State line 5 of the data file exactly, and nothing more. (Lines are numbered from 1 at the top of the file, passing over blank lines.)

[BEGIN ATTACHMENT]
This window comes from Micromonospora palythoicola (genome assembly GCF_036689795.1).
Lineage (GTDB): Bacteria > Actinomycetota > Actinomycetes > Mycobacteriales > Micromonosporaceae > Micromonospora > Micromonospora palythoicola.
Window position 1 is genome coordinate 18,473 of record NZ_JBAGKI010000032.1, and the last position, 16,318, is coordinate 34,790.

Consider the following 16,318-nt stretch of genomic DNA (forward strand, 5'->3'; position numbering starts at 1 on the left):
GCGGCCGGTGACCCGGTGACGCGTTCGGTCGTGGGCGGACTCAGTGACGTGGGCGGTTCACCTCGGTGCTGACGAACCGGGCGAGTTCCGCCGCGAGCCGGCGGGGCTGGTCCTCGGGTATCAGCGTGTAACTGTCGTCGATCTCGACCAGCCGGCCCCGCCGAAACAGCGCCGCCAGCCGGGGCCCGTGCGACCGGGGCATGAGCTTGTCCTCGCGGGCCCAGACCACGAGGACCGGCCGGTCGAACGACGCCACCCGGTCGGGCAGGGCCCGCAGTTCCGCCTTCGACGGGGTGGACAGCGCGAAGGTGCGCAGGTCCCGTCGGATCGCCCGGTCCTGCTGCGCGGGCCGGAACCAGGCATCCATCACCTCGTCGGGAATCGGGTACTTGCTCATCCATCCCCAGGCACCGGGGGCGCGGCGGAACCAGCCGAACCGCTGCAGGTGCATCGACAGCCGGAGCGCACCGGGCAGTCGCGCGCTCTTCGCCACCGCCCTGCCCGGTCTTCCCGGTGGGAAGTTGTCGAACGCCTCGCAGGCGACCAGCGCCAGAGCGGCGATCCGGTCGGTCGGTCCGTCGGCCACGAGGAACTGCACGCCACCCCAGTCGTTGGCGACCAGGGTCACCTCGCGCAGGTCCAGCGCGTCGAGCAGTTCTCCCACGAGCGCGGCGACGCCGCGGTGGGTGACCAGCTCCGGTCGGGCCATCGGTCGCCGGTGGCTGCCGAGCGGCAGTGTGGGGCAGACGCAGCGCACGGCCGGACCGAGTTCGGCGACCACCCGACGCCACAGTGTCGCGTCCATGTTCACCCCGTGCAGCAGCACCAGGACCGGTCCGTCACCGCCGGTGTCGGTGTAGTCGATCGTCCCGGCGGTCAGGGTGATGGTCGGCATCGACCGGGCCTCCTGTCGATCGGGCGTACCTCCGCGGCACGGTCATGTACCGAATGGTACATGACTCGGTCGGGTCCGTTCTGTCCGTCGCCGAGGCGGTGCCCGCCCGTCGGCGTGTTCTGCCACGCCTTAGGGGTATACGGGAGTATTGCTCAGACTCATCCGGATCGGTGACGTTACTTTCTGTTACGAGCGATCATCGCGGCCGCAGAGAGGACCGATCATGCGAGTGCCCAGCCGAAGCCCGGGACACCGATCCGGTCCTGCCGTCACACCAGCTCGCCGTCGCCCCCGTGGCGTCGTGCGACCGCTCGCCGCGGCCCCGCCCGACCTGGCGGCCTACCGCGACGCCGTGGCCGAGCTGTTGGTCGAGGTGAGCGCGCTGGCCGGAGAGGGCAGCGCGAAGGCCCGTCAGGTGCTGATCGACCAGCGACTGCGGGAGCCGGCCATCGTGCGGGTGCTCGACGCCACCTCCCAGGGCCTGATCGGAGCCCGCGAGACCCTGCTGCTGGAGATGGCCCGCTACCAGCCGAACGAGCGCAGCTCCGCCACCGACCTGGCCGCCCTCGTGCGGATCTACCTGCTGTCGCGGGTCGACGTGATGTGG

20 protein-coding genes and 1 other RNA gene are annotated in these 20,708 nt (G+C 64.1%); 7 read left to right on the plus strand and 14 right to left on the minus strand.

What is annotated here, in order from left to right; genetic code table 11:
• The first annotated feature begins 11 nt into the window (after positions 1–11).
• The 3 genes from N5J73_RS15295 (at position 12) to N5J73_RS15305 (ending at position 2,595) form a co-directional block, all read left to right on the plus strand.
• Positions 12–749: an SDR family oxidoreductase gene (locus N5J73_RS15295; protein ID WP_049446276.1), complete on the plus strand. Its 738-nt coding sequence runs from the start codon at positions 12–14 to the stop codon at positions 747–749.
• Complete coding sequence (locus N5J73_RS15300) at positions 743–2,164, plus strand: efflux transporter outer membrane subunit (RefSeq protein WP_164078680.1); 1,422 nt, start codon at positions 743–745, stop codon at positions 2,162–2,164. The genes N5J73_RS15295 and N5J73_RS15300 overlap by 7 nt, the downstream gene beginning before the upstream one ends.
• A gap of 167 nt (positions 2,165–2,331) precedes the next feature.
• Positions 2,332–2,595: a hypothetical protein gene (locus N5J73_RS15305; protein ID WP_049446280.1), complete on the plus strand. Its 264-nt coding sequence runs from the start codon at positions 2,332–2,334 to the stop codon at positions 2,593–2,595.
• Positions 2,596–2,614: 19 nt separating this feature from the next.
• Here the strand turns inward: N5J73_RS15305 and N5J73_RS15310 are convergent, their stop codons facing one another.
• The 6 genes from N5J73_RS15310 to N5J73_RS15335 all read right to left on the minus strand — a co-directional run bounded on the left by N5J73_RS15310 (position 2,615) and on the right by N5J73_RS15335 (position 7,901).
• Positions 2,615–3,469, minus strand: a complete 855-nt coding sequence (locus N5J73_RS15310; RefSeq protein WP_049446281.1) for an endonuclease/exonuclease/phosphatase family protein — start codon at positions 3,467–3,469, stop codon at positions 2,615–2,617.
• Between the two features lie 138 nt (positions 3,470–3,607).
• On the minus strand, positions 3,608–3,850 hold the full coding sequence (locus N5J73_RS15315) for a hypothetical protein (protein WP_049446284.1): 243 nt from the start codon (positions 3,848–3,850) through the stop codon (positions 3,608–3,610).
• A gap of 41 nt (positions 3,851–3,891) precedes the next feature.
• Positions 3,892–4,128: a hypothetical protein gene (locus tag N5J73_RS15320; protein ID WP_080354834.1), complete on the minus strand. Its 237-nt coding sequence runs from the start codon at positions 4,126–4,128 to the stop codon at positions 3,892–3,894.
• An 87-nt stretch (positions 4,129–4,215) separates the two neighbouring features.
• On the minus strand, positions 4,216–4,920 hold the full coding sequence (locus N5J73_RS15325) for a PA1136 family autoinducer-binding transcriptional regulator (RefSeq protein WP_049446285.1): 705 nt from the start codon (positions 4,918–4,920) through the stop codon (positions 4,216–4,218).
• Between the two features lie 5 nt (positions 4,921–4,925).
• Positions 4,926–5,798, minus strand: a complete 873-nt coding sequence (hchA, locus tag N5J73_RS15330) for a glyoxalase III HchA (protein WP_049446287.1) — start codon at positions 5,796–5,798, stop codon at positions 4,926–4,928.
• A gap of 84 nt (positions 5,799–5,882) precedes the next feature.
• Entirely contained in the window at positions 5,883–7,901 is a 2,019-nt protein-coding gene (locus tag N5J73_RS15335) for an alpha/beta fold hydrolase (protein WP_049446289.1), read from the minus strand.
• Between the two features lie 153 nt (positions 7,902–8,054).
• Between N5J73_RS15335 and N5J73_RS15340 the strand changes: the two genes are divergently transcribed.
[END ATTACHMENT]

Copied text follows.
GCGGCCGGTGACCCGGTGACGCGTTCGGTCGTGGGCGGACTCAGTGACGTGGGCGGTTCACCTCGGTGCTGACGAACCGGGCGAGTTCCGCCGCGAGCCGGCGGGGCTGGTCCTCGGGTATCAGCGTGTAACTGTCGTCGATCTCGACCAGCCGGCCCCGCCGAAACAGCGCCGCCAGCCGGGGCCCGTGCGACCGGGGCATGAGCTTGTCCTCGCGGGCCCAGACCACGAGGACCGGCCGGTCGAACGACGCCACCCGGTCGGGCAGGGCCCGCAGTTCCGCCTTCGACGGGGTGGACAGCGCGAAGGTGCGCAGGTCCCGTCGGATCGCCCGGTCCTGCTGCGCGGGCCGGAACCAGGCATCCATCACCTCGTCGGGAATCGGGTACTTGCTCATCCATCCCCAGGCACCGGGGGCGCGGCGGAACCAGCCGAACCGCTGCAGGTGCATCGACAGCCGGAGCGCACCGGGCAGTCGCGCGCTCTTCGCCACCGCCCTGCCCGGTCTTCCCGGTGGGAAGTTGTCGAACGCCTCGCAGGCGACCAGCGCCAGAGCGGCGATCCGGTCGGTCGGTCCGTCGGCCACGAGGAACTGCACGCCACCCCAGTCGTTGGCGACCAGGGTCACCTCGCGCAGGTCCAGCGCGTCGAGCAGTTCTCCCACGAGCGCGGCGACGCCGCGGTGGGTGACCAGCTCCGGTCGGGCCATCGGTCGCCGGTGGCTGCCGAGCGGCAGTGTGGGGCAGACGCAGCGCACGGCCGGACCGAGTTCGGCGACCACCCGACGCCACAGTGTCGCGTCCATGTTCACCCCGTGCAGCAGCACCAGGACCGGTCCGTCACCGCCGGTGTCGGTGTAGTCGATCGTCCCGGCGGTCAGGGTGATGGTCGGCATCGACCGGGCCTCCTGTCGATCGGGCGTACCTCCGCGGCACGGTCATGTACCGAATGGTACATGACTCGGTCGGGTCCGTTCTGTCCGTCGCCGAGGCGGTGCCCGCCCGTCGGCGTGTTCTGCCACGCCTTAGGGGTATACGGGAGTATTGCTCAGACTCATCCGGATCGGTGACGTTACTTTCTGTTACGAGCGATCATCGCGGCCGCAGAGAGGACCGATCATGCGAGTGCCCAGCCGAAGCCCGGGACACCGATCCGGTCCTGCCGTCACACCAGCTCGCCGTCGCCCCCGTGGCGTCGTGCGACCGCTCGCCGCGGCCCCGCCCGACCTGGCGGCCTACCGCGACGCCGTGGCCGAGCTGTTGGTCGAGGTGAGCGCGCTGGCCGGAGAGGGCAGCGCGAAGGCCCGTCAGGTGCTGATCGACCAGCGACTGCGGGAGCCGGCCATCGTGCGGGTGCTCGACGCCACCTCCCAGGGCCTGATCGGAGCCCGCGAGACCCTGCTGCTGGAGATGGCCCGCTACCAGCCGAACGAGCGCAGCTCCGCCACCGACCTGGCCGCCCTCGTGCGGATCTACCTGCTGTCGCGGGTCGACGTGATGTGG